At a press briefing on May 3rd, 1983, Bishop Cathal Daly declared that a vote for Sinn Fein was ‘a wasted vote’ , and that people should think seriously before risking being seen as ‘supporting violence’ . As polling day approached , the rising crescendo of calls from Bishop Daly and other members of the Catholic hierarchy became increasingly explicit in their support for the SDLP. Against the background of this intervention into the arena of nationalist party politics , Patricia Collins sketches the role played by the leadership of the Catholic Church over the past fourteen years against nationalist resistance .
From ‘IRIS’ magazine , July 1983.

In Dublin on February 17th 1983 , the ill-named ‘Irish Commission for Justice and Peace’ launched their new ‘Peace Education Programme’ . This was , amongst other things , an attempt by the Catholic hierarchy to act on the high unemployment rate but it was a rather awkward attempt : in parts of the six counties , the St Vincent de Paul Society tried to organise community workshops to ‘take people off the dole queue’ but , in one such scheme in the Dungannon area , people felt they were being exploited as they were ‘bringing down the live register’ but were losing what little money they were entitled to in supplementary benefits .

In March 1983 , in an obvious and belated attempt to undermine Sinn Fein’s widespread success , through its proliferating advice centres in Belfast , in providing help to nationalist people on the whole range of social issues , Bishop Cahal Daly called his clergy together and asked that at least one priest in each parish involve himself in social issues and , in early April 1983 , he went further – he announced the appointment , for the first time in 120 years , of two auxiliary bishops in the Down and Connor diocese, Canon Patrick Walsh and Fr Anthony Farquhar, to co-ordinate the Church’s involvement in social issues , primarily in West Belfast . Without admitting openly that the rising profile of Sinn Fein was the motive for the Church’s novel concern , Bishop Daly stated – ” We’re deeply concerned about the deprivation and unemployment , the whole complex of bad housing , deprived environment , the neglected and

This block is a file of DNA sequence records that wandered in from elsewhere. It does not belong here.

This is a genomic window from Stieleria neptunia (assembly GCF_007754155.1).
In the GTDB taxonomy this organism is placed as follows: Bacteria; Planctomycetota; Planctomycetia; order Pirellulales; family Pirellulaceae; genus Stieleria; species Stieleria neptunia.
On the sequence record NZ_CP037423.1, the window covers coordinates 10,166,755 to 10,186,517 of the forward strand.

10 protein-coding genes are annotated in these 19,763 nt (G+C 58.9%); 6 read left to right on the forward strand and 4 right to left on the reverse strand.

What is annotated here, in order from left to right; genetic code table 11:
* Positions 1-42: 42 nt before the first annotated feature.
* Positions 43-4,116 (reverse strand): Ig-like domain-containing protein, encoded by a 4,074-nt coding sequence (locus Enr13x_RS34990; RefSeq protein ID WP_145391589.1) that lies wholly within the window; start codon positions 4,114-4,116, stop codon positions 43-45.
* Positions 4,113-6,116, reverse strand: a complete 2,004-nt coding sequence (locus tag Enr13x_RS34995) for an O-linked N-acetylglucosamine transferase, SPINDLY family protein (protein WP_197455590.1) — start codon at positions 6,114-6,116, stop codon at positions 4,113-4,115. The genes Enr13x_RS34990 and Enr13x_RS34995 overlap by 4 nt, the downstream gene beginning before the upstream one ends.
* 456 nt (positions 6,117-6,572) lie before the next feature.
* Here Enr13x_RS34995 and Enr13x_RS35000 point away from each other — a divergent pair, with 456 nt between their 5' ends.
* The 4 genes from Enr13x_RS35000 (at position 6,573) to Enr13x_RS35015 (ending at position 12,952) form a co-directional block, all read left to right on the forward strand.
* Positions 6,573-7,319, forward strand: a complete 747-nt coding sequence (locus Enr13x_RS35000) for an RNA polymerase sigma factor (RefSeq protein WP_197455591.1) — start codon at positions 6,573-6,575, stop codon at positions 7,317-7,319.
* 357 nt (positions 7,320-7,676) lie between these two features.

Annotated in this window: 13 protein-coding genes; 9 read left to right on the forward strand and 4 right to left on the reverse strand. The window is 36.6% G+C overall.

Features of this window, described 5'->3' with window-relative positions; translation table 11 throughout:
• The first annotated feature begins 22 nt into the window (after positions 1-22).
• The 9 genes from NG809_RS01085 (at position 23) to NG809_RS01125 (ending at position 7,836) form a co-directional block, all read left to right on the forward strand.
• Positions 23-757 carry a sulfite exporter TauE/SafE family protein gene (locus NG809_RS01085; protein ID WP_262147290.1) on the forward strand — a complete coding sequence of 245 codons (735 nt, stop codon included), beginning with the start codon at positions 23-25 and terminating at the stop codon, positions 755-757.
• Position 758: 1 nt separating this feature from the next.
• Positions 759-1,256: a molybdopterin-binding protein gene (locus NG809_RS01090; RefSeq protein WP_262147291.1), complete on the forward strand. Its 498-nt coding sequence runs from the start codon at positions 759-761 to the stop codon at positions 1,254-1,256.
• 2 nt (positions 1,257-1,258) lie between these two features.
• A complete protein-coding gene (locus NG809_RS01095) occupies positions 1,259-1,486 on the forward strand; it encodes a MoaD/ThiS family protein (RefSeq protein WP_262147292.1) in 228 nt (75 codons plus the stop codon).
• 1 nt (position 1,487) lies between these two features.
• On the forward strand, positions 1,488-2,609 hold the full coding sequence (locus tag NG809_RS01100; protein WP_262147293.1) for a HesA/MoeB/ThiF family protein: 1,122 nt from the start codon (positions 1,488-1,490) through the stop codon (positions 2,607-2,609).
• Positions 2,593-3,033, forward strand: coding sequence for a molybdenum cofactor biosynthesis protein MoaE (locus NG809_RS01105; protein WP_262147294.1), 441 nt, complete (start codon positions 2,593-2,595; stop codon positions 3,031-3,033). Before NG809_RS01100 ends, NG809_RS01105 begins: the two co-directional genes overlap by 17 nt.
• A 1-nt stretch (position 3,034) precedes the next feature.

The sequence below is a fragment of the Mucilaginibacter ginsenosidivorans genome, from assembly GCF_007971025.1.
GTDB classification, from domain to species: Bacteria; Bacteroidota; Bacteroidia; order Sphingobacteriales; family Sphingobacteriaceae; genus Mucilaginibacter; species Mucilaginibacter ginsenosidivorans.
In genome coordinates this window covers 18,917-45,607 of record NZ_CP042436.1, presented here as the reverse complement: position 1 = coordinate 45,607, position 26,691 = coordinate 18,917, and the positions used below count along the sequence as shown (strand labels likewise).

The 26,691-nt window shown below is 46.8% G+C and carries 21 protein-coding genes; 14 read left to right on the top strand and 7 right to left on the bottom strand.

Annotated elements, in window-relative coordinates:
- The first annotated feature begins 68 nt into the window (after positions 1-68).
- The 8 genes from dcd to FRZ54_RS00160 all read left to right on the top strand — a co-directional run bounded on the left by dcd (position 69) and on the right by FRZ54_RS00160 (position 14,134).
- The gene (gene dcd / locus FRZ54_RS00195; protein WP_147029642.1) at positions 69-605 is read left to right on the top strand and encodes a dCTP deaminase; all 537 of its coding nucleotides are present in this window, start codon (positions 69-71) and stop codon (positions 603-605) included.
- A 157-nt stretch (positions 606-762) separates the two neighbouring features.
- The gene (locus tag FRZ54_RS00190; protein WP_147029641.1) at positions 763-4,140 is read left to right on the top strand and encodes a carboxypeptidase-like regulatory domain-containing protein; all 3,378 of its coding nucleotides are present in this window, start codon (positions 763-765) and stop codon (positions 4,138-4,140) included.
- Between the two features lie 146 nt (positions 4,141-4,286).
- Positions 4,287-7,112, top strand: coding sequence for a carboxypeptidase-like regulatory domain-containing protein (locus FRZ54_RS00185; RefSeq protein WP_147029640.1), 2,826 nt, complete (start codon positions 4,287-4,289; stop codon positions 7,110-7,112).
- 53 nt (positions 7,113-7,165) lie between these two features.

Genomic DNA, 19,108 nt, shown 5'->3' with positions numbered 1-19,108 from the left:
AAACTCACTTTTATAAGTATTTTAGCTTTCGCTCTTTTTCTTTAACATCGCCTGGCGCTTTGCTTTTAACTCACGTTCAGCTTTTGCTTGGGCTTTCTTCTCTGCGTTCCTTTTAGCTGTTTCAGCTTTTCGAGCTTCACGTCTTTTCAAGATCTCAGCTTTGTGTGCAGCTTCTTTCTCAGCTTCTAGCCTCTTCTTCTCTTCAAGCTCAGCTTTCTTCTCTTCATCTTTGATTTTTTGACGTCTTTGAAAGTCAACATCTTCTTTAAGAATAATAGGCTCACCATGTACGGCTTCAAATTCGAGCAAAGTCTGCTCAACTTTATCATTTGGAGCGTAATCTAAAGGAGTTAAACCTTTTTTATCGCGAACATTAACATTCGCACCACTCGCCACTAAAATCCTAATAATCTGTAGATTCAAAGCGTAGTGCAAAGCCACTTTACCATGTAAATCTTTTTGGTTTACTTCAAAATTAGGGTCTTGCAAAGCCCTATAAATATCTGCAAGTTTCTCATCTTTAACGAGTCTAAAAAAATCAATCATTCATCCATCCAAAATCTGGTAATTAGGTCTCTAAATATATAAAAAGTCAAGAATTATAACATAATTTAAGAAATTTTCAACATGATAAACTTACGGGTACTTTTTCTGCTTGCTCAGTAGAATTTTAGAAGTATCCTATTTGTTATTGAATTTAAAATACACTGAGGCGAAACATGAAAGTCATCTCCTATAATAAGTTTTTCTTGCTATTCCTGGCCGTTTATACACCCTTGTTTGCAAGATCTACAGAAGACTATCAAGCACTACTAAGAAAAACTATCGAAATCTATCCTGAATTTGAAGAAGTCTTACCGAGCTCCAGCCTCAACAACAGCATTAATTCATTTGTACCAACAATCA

rejected in society.” The political thinking of the Catholic hierarchy has never been expressed so often and so loudly as it has during the previous few months : on October 17th , 1982 , the Very Reverend Fr William Philbin, Bishop of Down and Connor , retired and was replaced by Bishop Cahal Daly . If the timing of this move – three days before the Assembly elections – was coincidental , the choice of man was deliberate : an up-front bishop for a front-line diocese . A bishop versed in the social sciences , who could cope with the falling church attendances , and sufficiently articulate to hold his own in the charged political atmosphere of the North of Ireland…….

Repression is not just bullets and the kick on the door at dawn. Repression is an integrated imperialist policy to deal with a risen people which encompasses all facets of social and political life.
From ‘IRIS’ magazine , July/August 1982.

The policy of ‘Ulsterisation’ probably proceeded too rapidly , as the RUC was left in an exposed position (vis a vis the IRA ) and the British Army had to resume its ‘dominant position’ . The Republican prisoners , the IRA and the people themselves all combined to defeat the ‘normalisation’ policy and thwarted the hoped-for defeat of the resistance by the early 1980’s .

The insoluble contradiction in British policy is that it cannot succeed without repression yet repression only breeds increased resistance. The people have not been ‘bought off’ by ‘reforms’ which have been paltry enough anyway. The true colours of British intransigence were brought out fully in their cold indifference to the 1981 hunger-strike deaths.